If you have an experience that tells you otherwise than the argument made, that your experience is that first-hand experience only very rarely makes us disregard arguments, then you are sort of proving my point.

Our views and beliefs

When I do something, it is because my brain somehow assign most value to that choice. When I choose 2 slices of bread over 3, somehow, 2 slices of bread is of the higher value to my brain.
This affect everything we do, also religion and views about the world.

The most logical argument in the world presenting the best evidence in existence can not convince anyone of changing their minds if their current belief is after the argument still considered more valuable than the belief being offered in the argument. In essence, if you want to convince someone that God does not exist, you just have to provide the feelings/value believing God exist provides, and the belief in God will fall away as a superfluous dry piece of skin. If, to make the example simple, the belief in God provides only the feeling of security, then all you need to provide in your argument against the belief in God, is security without God. In reality, we probably get between half dozen and a dozen feelings (or naturally occurring chemical highs as they are on a neurochemical level) from each world view and belief. We also on a neurological level get a high from various neurons firing more or less, but that is another article.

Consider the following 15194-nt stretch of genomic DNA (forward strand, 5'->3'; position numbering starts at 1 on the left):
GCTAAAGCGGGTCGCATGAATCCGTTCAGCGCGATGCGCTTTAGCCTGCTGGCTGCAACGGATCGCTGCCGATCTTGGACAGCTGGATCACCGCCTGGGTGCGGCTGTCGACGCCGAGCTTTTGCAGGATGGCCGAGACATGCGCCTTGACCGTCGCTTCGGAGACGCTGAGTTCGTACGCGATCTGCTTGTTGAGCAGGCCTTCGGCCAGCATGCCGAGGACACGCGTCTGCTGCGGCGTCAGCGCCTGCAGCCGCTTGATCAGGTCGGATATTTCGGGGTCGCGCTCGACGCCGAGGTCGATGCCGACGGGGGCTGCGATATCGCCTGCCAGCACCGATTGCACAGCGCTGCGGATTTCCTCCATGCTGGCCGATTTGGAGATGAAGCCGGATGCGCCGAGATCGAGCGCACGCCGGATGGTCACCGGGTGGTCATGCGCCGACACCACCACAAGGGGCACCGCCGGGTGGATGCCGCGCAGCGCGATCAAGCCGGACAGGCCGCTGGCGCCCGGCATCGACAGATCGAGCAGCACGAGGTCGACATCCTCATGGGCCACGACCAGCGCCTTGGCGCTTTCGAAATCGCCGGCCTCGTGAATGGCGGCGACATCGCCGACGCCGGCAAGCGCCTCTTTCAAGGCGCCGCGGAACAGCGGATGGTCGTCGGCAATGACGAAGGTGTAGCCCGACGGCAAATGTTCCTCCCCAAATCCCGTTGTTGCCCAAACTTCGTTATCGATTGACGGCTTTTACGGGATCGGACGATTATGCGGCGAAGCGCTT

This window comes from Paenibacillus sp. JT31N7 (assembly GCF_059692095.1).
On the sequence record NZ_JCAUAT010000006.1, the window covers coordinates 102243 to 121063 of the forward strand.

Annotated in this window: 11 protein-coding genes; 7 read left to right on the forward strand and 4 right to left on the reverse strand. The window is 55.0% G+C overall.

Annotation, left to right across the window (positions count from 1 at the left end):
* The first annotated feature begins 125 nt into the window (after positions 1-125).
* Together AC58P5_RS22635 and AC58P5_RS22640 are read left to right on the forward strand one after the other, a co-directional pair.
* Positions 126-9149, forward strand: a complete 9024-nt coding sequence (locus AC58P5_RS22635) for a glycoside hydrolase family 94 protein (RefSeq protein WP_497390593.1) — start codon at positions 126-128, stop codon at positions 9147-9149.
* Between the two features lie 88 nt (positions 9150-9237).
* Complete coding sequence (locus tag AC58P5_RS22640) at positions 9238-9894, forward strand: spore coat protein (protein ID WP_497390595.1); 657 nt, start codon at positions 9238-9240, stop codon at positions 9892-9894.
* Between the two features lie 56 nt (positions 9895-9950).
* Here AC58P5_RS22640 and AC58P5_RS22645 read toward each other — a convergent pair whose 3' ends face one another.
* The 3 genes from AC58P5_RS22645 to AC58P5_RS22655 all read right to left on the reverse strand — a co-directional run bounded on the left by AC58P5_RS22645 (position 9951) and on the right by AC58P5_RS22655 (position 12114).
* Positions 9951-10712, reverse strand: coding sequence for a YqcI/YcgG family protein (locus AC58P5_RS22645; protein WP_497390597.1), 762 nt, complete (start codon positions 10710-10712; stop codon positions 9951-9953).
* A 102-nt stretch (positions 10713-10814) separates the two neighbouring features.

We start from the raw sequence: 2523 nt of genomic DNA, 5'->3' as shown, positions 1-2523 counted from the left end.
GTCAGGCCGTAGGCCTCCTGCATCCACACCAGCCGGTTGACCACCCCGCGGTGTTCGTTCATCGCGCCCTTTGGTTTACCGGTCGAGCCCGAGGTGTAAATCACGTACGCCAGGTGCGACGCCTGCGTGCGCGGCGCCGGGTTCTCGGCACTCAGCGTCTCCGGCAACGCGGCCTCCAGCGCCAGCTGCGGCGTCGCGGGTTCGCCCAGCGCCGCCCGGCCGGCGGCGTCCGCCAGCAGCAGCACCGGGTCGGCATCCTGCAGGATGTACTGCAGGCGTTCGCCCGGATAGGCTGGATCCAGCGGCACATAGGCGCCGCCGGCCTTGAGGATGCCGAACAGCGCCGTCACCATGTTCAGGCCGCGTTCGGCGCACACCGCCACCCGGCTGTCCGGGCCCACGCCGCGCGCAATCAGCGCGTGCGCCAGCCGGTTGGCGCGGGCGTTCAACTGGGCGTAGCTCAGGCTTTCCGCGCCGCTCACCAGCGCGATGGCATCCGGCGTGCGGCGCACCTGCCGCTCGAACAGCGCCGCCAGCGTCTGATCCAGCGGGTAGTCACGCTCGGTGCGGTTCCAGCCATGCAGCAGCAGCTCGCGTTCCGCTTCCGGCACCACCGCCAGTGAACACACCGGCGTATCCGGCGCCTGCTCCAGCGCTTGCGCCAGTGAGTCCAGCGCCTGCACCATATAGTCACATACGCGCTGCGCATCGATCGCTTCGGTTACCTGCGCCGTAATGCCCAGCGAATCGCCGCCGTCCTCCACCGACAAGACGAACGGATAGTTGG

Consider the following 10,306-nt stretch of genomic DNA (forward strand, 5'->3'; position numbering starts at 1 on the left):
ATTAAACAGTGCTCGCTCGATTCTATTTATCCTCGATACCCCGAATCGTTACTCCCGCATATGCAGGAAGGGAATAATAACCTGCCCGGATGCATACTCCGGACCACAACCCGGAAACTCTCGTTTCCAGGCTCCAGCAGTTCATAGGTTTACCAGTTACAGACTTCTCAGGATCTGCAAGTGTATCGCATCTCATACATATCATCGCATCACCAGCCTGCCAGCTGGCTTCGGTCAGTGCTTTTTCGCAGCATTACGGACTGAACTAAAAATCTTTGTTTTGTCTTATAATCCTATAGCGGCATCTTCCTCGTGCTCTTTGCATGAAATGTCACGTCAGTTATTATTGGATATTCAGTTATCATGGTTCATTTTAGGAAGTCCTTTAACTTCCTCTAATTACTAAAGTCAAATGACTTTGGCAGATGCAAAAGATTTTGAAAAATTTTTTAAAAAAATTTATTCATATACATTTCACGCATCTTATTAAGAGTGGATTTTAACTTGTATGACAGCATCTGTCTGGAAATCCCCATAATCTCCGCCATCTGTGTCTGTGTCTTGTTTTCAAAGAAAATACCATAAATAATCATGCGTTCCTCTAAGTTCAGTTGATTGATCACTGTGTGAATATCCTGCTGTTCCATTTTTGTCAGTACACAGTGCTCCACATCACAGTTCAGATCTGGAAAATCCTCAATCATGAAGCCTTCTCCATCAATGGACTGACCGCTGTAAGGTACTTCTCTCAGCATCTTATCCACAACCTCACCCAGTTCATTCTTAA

I get value from having agnostic views, just like an atheist and theist get value from having their atheist or theist views. It is a comfort to me that I can know something if we really work at measuring it, and that purpose of mankind is not imposed upon us from the outside, but that it is something we ourselves can decide from within humanity. It is a comfort and value to me that what is right and wrong has evolved in most if not all species (rats give away 30% of the food they find, even if they’re still hungry, and humans pay taxes, apes usually don’t kill members of their own group, humans usually don’t kill members of their own group, and this without imposed law or morals). It holds meaning to me that for us to exist today, 4 billion years of evolution had to happen, stars had to explode, new solar systems had to form, every single dice had to land just right. It is meaningful that we’re standing on the top of a house of cards that took 13,7 billion years to stack, which fell down wholly or partially several times. When I understand one more thing about humans, like experimental results from behavioral economics, it enrich humans. It makes humans more than just a free-will-entity-that-does-whatever-it-wants-because-it-wants-to-do-what-it-does. It means something grand to me that we do not have free will, but act in such a complex way still, almost as if we had free will. When you as a theist look at atheists/agnosticists you should know our path without theism makes us feel just like you feel because of theism, the only difference is, if we really want to, we can measure that our path exist and we can measure that our path is as we think it is (I am perfectly able to take back that statement if any theist can provide something for us to measure, that measures the existence of their described God (If you can measure God, you also have to be able to measure that it is not a God from another religion, but the God from your religion)). But equally, atheists and agnostics must realize that theists, atheists and agnostics have their beliefs because it gives value. In order for someone to reject their own beliefs in favor of new beliefs, the new belief need to offer the value the old belief offers, and more.